Home Medical Malpractice FBI announces arrest in hoax targeting Boston Children’s Hospital

FBI announces arrest in hoax targeting Boston Children’s Hospital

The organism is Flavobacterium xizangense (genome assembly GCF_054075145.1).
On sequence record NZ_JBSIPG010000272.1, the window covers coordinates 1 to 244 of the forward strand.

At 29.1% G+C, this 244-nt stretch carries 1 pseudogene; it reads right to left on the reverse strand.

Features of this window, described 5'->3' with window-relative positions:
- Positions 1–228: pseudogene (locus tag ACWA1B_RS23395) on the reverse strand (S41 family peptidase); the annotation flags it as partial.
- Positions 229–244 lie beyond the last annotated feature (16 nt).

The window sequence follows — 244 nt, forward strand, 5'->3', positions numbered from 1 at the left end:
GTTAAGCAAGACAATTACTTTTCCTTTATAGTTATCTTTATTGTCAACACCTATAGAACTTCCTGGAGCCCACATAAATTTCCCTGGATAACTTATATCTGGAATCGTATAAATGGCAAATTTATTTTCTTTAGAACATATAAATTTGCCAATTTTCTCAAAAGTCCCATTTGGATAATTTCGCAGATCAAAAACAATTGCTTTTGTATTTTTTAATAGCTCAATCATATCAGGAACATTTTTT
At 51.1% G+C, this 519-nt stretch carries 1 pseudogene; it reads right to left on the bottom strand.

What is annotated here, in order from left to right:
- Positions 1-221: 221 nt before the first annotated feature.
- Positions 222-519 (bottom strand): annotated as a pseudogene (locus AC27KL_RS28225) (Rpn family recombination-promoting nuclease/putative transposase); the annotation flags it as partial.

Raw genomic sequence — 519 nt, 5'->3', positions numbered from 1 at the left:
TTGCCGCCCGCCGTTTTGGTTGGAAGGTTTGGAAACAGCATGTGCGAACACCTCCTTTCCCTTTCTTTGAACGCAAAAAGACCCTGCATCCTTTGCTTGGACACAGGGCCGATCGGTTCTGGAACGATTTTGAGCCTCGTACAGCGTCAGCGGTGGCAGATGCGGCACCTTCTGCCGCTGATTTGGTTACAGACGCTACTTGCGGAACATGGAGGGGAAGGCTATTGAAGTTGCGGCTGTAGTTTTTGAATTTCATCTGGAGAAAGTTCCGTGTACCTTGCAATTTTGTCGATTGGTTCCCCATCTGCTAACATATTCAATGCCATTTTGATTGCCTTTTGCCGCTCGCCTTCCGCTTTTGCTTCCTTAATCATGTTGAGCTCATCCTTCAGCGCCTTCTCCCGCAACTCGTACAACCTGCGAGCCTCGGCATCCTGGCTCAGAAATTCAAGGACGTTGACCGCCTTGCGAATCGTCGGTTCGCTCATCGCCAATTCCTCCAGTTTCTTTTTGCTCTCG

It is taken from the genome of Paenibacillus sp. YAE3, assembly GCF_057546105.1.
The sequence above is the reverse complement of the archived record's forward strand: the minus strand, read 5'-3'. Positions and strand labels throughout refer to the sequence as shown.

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Federal agents have arrested a western Massachusetts woman in connection with a bomb threat hoax targeting Boston Children’s Hospital, officials announced Thursday.U.S. Attorney for Massachusetts Rachael Rollins announced the arrest of a woman from Westfield in connection with an anonymous bomb threat on Aug. 30 that drew a heavy police presence and forced the closure of area roads. Court records indicate the caller told a hospital operator, “There is a bomb on the way to the hospital, you better evacuate everybody, you sickos.”After an investigation, no bomb was found.Rollins said investigators identified a cellphone account owned by Catherine Leavy, of Westfield, that was used to make the threat.”She was arrested at her home earlier today, and the phone allegedly used to make the threat was recovered,” Rollins said. Leavy is charged with making a false telephonic bomb threat and appeared in federal court in Boston for a hearing on Thursday. Rollins said Leavy will be held pending a detention hearing at noon. “This alleged conduct is disturbing, to say the least,” Rollins said. ” Bomb hoaxes cause, fear, panic and a diversion of resources that have a real impact on our communities. The people that work at Children’s Hospital and the parents that bring their loved ones to Children’s Hospital are under enough stress.”Boston Children’s Hospital was also the target of a bomb threat last week, which led to an increased police presence and extra precautions at the facility. The criminal charge announced Thursday was not related to the most recent threat, Rollins said. The threats follow other threats of violence made against doctors and other staffers over the hospital’s surgical program for transgender youths. Boston Children’s is home to the first U.S. pediatric and adolescent transgender health program. It became the focus of far-right social media accounts, news outlets and bloggers after they found informational videos published by the hospital about surgical offerings for transgender patients. The hospital removed the videos and began working with law enforcement. The critics cited the videos and snippets of previous language on the hospital’s website to claim that Boston Children’s Hospital was improperly performing gender-affirming surgeries, such as hysterectomies, on minors and “young” children. The response was swift and relentless, with a barrage of users demanding the hospital be shut down and calling the surgeries “mutilation,” “barbarism” and “child abuse,” while accusing its doctors of engaging in malpractice or illegal activity.The hospital said it has received “a large volume” of hostile online messages, phone calls and harassing emails, including threats of violence.The hospital subsequently updated language across its websites to emphasize that to qualify for most gender-affirming surgical procedures, patients must be at least 18 and meet certain criteria, including undergoing intensive medical and mental health evaluations and submitting letters of support.